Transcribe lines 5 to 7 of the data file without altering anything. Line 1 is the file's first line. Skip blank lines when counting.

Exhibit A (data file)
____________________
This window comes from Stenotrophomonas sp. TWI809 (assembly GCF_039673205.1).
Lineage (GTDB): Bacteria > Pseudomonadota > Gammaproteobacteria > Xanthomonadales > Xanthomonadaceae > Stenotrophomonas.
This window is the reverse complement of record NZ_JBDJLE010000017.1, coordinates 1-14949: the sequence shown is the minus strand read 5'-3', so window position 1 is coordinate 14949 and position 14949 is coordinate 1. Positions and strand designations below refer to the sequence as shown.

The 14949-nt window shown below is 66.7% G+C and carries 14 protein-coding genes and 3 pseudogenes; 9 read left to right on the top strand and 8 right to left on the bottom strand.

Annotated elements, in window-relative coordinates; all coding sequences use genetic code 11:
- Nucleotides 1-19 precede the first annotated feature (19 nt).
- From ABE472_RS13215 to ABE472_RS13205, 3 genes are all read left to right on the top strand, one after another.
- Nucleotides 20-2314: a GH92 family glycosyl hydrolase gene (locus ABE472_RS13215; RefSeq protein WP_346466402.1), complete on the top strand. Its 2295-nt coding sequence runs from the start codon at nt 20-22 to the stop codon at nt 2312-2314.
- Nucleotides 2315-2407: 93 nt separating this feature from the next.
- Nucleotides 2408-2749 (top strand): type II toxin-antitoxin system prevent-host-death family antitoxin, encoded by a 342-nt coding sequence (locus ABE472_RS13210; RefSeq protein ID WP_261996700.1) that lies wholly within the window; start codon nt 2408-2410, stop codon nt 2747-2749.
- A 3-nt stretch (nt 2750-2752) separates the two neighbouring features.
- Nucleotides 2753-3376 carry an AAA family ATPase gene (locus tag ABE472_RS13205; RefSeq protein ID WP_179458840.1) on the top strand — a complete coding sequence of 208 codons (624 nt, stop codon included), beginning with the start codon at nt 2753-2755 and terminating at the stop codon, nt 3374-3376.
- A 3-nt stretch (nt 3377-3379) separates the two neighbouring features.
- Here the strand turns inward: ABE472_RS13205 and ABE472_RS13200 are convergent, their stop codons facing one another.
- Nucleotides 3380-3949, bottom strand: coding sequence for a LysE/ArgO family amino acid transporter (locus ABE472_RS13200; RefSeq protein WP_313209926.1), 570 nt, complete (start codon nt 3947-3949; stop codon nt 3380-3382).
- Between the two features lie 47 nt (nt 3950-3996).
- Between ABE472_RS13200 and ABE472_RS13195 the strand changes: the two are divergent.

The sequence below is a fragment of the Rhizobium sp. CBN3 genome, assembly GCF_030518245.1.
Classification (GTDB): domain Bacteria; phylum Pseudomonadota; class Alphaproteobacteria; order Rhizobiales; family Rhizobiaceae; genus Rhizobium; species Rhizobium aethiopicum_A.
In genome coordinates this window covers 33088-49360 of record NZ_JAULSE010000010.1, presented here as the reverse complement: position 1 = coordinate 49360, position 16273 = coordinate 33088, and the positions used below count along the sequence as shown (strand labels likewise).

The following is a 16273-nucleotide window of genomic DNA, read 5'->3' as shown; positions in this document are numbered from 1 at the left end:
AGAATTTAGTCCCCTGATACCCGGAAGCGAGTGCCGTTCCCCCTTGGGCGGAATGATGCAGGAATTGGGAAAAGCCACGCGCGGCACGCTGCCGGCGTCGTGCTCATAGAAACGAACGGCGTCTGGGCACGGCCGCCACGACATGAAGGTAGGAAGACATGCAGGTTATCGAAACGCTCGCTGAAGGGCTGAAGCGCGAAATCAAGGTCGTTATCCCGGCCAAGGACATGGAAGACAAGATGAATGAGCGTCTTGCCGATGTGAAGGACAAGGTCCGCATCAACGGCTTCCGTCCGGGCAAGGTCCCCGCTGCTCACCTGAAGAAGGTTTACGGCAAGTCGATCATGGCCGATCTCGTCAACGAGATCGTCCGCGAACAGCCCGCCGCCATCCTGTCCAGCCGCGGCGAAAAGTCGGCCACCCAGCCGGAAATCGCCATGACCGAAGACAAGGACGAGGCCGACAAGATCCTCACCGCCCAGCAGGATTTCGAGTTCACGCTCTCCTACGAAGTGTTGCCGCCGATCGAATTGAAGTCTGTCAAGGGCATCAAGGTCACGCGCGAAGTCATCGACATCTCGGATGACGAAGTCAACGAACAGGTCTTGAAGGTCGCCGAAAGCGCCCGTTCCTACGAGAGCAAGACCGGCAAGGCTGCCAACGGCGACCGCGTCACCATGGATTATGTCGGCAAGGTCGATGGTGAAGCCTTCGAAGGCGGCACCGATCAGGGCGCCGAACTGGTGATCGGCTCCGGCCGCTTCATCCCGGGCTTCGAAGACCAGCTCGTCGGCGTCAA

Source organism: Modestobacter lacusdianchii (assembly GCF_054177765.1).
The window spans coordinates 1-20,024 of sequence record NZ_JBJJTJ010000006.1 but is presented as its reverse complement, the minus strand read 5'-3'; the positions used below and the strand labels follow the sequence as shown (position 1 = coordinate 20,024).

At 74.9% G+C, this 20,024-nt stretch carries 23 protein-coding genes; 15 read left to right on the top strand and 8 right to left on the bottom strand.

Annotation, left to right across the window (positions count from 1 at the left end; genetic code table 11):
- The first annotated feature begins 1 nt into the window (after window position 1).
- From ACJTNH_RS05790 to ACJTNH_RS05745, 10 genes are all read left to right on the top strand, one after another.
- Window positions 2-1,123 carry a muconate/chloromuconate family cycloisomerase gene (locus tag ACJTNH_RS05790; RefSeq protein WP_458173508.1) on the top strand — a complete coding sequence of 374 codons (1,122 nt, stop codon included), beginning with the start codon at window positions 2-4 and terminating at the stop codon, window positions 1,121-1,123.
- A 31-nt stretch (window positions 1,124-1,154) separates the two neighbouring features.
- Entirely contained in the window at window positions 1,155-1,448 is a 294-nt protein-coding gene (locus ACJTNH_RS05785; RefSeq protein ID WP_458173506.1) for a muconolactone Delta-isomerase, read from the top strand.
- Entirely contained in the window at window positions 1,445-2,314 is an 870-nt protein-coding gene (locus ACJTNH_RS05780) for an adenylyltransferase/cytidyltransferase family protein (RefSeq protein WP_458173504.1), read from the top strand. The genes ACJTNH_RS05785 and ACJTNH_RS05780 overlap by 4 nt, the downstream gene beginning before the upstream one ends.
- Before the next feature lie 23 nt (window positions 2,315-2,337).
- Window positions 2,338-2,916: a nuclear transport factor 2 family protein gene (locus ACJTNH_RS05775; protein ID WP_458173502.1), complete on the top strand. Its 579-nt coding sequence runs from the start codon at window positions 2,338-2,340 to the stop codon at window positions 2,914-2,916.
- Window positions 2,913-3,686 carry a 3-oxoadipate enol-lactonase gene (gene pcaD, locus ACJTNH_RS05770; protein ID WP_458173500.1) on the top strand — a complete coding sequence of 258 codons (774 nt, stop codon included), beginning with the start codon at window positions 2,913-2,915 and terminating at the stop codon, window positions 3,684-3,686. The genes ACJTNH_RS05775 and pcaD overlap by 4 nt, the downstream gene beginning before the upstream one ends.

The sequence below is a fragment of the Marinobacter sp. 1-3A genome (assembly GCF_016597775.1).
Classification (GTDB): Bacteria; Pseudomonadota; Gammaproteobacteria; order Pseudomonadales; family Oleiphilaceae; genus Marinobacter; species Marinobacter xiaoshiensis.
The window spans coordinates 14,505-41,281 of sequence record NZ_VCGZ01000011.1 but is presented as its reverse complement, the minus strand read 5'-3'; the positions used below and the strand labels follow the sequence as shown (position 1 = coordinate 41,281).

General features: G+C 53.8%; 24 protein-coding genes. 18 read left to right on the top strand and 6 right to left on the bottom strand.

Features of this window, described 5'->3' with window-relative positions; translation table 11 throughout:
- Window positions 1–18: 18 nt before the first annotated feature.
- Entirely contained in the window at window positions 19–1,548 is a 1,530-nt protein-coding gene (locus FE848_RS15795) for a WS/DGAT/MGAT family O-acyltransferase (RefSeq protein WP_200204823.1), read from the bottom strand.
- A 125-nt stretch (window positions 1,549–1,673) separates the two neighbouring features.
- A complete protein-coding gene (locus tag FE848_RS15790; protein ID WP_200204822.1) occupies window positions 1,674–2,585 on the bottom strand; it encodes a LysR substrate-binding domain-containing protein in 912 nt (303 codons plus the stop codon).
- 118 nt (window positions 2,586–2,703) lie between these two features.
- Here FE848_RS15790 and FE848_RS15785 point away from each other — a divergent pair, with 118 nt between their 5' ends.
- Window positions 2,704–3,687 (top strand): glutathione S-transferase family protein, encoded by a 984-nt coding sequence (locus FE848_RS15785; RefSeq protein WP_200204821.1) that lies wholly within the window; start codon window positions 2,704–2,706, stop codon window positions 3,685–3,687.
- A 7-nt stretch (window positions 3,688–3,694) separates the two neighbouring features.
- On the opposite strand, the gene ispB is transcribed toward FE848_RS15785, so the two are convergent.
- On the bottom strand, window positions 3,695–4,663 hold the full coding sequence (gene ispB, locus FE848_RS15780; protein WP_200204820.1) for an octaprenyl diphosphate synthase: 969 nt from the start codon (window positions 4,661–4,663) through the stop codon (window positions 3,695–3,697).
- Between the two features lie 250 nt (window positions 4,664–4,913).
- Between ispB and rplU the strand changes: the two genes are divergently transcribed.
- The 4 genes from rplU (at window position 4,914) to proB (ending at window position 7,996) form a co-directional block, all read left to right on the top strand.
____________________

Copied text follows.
Annotated elements, in window-relative coordinates; all coding sequences use genetic code 11:
- Nucleotides 1-19 precede the first annotated feature (19 nt).
- From ABE472_RS13215 to ABE472_RS13205, 3 genes are all read left to right on the top strand, one after another.